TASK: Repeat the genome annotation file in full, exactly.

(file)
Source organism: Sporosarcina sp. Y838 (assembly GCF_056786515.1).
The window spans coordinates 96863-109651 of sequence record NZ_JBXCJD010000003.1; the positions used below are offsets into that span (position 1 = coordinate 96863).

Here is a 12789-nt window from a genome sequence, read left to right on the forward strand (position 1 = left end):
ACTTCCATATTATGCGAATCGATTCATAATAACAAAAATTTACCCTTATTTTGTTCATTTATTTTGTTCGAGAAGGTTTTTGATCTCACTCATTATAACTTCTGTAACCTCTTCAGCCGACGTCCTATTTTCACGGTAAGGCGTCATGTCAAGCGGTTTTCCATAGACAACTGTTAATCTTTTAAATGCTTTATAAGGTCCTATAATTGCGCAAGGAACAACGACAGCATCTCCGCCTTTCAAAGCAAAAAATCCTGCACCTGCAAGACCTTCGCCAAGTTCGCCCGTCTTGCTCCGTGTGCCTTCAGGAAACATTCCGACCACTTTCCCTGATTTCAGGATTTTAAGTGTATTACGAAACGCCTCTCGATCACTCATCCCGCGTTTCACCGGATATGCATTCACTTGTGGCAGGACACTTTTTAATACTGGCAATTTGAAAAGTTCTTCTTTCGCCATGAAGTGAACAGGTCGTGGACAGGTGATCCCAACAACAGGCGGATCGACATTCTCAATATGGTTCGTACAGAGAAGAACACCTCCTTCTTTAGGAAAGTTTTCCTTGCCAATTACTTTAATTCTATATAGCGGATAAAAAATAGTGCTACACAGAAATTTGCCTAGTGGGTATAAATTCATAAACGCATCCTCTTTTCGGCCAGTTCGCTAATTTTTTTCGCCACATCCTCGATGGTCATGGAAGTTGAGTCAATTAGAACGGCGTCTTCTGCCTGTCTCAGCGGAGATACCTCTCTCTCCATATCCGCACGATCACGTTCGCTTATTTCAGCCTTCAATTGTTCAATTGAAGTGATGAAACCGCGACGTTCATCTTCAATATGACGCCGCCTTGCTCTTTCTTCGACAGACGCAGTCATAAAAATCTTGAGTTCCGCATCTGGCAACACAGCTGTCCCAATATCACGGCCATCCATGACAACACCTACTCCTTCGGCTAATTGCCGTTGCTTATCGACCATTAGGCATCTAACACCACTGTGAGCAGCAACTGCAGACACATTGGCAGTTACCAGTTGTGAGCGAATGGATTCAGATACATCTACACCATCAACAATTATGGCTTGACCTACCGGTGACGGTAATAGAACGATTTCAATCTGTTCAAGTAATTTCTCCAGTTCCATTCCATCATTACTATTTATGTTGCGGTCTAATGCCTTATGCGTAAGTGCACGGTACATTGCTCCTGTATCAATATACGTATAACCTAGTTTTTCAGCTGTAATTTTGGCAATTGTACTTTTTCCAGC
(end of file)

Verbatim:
Source organism: Sporosarcina sp. Y838 (assembly GCF_056786515.1).
The window spans coordinates 96863-109651 of sequence record NZ_JBXCJD010000003.1; the positions used below are offsets into that span (position 1 = coordinate 96863).

Here is a 12789-nt window from a genome sequence, read left to right on the forward strand (position 1 = left end):
ACTTCCATATTATGCGAATCGATTCATAATAACAAAAATTTACCCTTATTTTGTTCATTTATTTTGTTCGAGAAGGTTTTTGATCTCACTCATTATAACTTCTGTAACCTCTTCAGCCGACGTCCTATTTTCACGGTAAGGCGTCATGTCAAGCGGTTTTCCATAGACAACTGTTAATCTTTTAAATGCTTTATAAGGTCCTATAATTGCGCAAGGAACAACGACAGCATCTCCGCCTTTCAAAGCAAAAAATCCTGCACCTGCAAGACCTTCGCCAAGTTCGCCCGTCTTGCTCCGTGTGCCTTCAGGAAACATTCCGACCACTTTCCCTGATTTCAGGATTTTAAGTGTATTACGAAACGCCTCTCGATCACTCATCCCGCGTTTCACCGGATATGCATTCACTTGTGGCAGGACACTTTTTAATACTGGCAATTTGAAAAGTTCTTCTTTCGCCATGAAGTGAACAGGTCGTGGACAGGTGATCCCAACAACAGGCGGATCGACATTCTCAATATGGTTCGTACAGAGAAGAACACCTCCTTCTTTAGGAAAGTTTTCCTTGCCAATTACTTTAATTCTATATAGCGGATAAAAAATAGTGCTACACAGAAATTTGCCTAGTGGGTATAAATTCATAAACGCATCCTCTTTTCGGCCAGTTCGCTAATTTTTTTCGCCACATCCTCGATGGTCATGGAAGTTGAGTCAATTAGAACGGCGTCTTCTGCCTGTCTCAGCGGAGATACCTCTCTCTCCATATCCGCACGATCACGTTCGCTTATTTCAGCCTTCAATTGTTCAATTGAAGTGATGAAACCGCGACGTTCATCTTCAATATGACGCCGCCTTGCTCTTTCTTCGACAGACGCAGTCATAAAAATCTTGAGTTCCGCATCTGGCAACACAGCTGTCCCAATATCACGGCCATCCATGACAACACCTACTCCTTCGGCTAATTGCCGTTGCTTATCGACCATTAGGCATCTAACACCACTGTGAGCAGCAACTGCAGACACATTGGCAGTTACCAGTTGTGAGCGAATGGATTCAGATACATCTACACCATCAACAATTATGGCTTGACCTACCGGTGACGGTAATAGAACGATTTCAATCTGTTCAAGTAATTTCTCCAGTTCCATTCCATCATTACTATTTATGTTGCGGTCTAATGCCTTATGCGTAAGTGCACGGTACATTGCTCCTGTATCAATATACGTATAACCTAGTTTTTCAGCTGTAATTTTGGCAATTGTACTTTTTCCAGC